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nedy Center Award in 2009. He has also been honored with international awards. Carter, who has been pastor of First Presbyterian for 26 years, is the leader of the Presbybop Quartet. Other members of the quartet who will perform are Al Hamme and Mike Carbone on saxophone and Ron Vincent on drums. Steve LaSpina will appear on bass as a special guest and Dr. Jennifer Cogwill will provide vocals. “The audience can expect 90 minutes of interesting and engaging music presented by outstanding musicians,” Carter said. “It promises to be an afternoon of great music for all ages by an amazing composer.” 1313 Wyoming Ave., Exeter •


639 Wyoming Ave., Kingston • 287-9631


‘Street Smart Essentials’

Countryside Community Church, 14011 Orchard Drive in Clarks Summit, will host Robert Thomas’s Tsunami Street Smart Essentials class on Sunday April 23, 3-5 p.m. Class will be co-ed, and is open to students in fifth through 12th grades at all fitness levels. No experience is necessary. The cost of the twohour class is $20, which must be prepaid with registration and is not refundable. Space is limited. This class will focus on the essential tips and techniques for street-smart protection. It is not a martial arts class, but a street-smart proactive training session, meant to bolster awareness and self-confidence. Training is in socks/bare feet/athletic clothes; no jewelry. For more information, or to register, call 570-587-3206.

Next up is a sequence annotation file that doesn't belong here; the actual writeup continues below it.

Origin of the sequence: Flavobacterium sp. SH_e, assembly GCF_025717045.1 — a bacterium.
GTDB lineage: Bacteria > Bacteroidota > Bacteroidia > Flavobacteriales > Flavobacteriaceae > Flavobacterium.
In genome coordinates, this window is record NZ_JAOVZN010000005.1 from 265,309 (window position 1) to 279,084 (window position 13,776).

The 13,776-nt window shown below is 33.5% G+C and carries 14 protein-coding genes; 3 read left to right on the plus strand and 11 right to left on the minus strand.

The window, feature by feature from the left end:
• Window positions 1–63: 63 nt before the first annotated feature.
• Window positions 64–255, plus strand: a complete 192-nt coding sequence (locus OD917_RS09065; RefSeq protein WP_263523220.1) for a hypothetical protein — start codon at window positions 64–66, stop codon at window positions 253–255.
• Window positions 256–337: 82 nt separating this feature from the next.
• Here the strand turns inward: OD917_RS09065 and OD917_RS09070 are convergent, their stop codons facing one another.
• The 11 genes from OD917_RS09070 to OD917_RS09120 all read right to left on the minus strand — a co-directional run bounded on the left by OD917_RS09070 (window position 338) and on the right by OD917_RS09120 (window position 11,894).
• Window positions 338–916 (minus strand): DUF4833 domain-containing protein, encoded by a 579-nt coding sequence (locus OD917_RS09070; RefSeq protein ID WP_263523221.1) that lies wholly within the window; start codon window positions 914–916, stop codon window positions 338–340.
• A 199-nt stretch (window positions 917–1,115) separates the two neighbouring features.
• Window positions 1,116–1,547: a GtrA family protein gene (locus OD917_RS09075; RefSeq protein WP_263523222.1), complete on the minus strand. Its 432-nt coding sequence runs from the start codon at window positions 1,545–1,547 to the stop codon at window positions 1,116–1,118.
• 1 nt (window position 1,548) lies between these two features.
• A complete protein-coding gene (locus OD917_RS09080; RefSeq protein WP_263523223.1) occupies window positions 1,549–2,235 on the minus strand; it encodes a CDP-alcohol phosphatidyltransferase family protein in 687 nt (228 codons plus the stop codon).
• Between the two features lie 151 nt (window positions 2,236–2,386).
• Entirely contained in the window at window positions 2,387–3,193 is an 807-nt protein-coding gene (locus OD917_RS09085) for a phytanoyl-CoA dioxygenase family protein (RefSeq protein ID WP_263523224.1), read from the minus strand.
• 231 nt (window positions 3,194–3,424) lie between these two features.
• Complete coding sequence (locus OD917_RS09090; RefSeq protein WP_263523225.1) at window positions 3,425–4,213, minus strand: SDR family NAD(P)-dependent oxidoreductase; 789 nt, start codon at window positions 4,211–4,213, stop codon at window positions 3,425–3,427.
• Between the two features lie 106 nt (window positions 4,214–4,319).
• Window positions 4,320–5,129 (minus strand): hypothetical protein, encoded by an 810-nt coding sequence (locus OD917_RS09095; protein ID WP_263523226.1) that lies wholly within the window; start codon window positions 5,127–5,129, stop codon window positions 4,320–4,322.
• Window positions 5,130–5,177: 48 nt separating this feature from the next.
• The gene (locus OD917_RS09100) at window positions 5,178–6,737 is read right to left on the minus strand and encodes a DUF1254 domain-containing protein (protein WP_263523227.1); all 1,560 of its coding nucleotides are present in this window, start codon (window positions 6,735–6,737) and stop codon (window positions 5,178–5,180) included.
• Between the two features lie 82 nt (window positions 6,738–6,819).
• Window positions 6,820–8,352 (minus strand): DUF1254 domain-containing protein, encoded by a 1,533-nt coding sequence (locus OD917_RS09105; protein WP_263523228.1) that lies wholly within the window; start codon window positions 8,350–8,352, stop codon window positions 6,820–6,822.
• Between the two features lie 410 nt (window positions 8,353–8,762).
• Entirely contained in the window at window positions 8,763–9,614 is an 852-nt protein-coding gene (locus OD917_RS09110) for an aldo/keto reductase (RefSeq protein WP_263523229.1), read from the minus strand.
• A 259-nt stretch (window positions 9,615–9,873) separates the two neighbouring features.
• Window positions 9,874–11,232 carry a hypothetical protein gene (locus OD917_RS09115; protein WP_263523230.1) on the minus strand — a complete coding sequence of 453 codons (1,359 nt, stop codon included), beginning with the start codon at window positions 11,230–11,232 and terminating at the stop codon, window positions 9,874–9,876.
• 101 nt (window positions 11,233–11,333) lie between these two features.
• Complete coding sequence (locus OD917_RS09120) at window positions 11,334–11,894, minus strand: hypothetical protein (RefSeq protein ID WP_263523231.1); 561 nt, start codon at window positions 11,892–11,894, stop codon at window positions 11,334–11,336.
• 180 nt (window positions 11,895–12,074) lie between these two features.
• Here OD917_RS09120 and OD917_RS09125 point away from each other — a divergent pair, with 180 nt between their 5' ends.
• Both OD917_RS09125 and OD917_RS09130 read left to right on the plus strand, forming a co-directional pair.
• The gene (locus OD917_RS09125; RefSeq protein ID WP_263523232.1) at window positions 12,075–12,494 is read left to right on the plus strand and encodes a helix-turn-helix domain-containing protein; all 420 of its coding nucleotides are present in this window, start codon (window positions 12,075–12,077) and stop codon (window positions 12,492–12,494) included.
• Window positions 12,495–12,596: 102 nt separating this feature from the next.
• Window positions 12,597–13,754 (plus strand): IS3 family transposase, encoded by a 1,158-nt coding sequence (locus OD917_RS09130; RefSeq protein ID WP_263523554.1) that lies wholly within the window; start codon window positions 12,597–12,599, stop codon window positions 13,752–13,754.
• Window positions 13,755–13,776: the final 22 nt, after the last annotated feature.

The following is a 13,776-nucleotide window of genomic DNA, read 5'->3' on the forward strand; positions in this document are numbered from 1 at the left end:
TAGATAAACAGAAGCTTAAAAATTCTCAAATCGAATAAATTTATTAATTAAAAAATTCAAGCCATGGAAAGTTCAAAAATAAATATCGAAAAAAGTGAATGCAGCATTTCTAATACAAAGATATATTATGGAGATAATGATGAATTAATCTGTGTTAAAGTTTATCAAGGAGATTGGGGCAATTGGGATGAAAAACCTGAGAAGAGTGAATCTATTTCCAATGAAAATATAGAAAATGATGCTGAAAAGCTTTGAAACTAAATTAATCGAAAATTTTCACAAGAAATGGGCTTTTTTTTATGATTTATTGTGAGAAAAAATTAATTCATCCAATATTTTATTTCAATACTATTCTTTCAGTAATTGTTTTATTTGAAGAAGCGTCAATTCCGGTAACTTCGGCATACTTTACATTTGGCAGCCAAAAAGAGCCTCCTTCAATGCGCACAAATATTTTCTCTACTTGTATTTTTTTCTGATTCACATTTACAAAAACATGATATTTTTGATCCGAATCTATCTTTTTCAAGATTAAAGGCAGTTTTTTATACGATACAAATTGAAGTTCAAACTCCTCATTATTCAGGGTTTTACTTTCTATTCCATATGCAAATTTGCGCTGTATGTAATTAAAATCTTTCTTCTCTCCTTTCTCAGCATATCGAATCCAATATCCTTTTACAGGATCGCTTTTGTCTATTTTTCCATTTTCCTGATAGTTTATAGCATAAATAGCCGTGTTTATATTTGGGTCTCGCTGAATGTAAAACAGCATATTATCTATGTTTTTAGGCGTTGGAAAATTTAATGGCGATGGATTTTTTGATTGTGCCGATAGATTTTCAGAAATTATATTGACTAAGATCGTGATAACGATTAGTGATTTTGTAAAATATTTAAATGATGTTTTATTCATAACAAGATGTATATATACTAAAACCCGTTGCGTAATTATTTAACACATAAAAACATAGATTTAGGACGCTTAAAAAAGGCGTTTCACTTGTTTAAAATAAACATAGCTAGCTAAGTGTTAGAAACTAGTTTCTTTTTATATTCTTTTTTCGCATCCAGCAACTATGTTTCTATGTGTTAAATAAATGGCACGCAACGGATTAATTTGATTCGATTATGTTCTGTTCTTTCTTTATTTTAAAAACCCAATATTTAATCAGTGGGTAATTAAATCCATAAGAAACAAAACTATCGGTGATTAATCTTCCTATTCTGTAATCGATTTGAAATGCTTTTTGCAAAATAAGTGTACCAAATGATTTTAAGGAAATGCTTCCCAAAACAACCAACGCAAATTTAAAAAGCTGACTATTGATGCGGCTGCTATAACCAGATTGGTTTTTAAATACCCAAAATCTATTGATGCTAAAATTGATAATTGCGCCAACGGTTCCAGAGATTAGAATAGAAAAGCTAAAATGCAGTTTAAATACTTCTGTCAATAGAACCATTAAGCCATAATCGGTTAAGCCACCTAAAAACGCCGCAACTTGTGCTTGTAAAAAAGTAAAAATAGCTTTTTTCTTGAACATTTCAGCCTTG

149 PENN AVENUE • SCRANTON, PA 18503 PhONE: 570.348.9185 • FAX: 570.207.3448 SUbURbANwEEkly@TimESShAmROCk.COm AbiNgTONSUbURbAN.COm

AROU ND TOW N Church, 200 Jordan Hollow Road in Dalton, will hold its annual spring chicken takeout-only barbecue on Saturday, April 29, 4-6 p.m. Dinners are $9; a half chicken is $6. Tickets are available from any church member or by calling 570-563-2370.

Park (at the tank, 9 a.m.), Clarks Green Cemetery (9:30 a.m.); Hickory Grove Cemetery (10 a.m.) and at the post home following the parade.

Science Olympiad